Following the B&FT’s story on May 9th, 2018 – issue 2612 – which discussed the local furniture industry’s takeover by ‘home-used’ or imported furniture, a carpenter of 25 years, Selassie Tetevie, wrote to the newspaper to talk more about challenges confronting the industry and how best they can be addressed. We find it useful to share his views in today’s editorial.
In his piece, Mr. Tetevie said a major challenge faced by the industry is the scarcity of timber and related materials in the past 10 years. Also, the small size of the domestic market doesn’t make industrial production currently feasible.
Again, he said, the carpenter must also operate out of poor or non-existing workshop space, thereby affecting his production.
Mr. Tetevie then moves on to offer some solutions he thinks can revive the industry.
There is a need, he said, for better plans to be outlined by the Woodworkers and Timber Merchants Associations, so that a more sustainable and environmentally-friendly means can be used to obtain timber.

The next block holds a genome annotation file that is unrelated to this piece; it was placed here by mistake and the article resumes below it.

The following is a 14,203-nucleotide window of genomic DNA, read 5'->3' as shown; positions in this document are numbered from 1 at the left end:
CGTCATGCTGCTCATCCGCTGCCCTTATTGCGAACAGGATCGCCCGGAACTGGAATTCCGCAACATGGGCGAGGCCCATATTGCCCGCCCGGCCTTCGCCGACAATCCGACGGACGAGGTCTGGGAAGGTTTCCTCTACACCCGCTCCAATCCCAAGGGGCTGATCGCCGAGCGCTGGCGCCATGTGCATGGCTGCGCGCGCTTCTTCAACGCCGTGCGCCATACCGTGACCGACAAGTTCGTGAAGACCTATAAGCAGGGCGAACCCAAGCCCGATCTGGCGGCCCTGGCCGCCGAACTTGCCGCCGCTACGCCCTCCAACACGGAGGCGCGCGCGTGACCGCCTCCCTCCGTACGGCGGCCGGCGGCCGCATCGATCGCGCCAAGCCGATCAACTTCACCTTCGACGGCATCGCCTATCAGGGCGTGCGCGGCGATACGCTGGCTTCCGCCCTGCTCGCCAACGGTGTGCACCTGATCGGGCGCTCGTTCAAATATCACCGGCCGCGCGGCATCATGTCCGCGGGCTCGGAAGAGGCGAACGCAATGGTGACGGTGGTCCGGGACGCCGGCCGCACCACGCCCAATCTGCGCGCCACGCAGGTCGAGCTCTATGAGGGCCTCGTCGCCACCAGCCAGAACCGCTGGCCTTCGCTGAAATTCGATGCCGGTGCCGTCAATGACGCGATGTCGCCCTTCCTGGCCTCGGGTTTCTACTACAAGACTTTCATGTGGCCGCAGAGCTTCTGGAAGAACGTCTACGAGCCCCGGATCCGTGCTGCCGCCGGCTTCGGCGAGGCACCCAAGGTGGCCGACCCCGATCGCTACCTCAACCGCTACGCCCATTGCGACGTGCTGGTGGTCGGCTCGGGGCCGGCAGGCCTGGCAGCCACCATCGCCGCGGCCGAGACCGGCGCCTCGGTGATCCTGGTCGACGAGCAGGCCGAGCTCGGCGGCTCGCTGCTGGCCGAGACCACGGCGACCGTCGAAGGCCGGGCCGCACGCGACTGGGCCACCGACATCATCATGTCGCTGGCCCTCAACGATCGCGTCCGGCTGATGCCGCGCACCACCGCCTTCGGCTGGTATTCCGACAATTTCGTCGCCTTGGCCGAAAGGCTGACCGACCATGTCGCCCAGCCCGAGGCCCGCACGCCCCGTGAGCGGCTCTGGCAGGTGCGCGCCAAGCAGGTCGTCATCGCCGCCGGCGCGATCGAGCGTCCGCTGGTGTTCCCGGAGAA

Again, local authorities need to provide proper workplaces for SMEs with affordable rent and rates so that the current situation of road-side production will stop. Facilities for storage, transports and waste processing must be included in the design, he said.
He further stated that craftsmen and women should come out with good designs relevant to the markets, both regionally and continentally, as this will allow manufacturers to grow and best compete globally.
Another solution Mr. Tetevie suggested is protection for the local industry by controlling imports of furniture into the country – and even putting a ban on some of them, as they come with health hazards.
As the B&FT article noted, the local manufacturers have the capacity to produce to meet demand; they only need help from government to address some of the challenges highlighted above.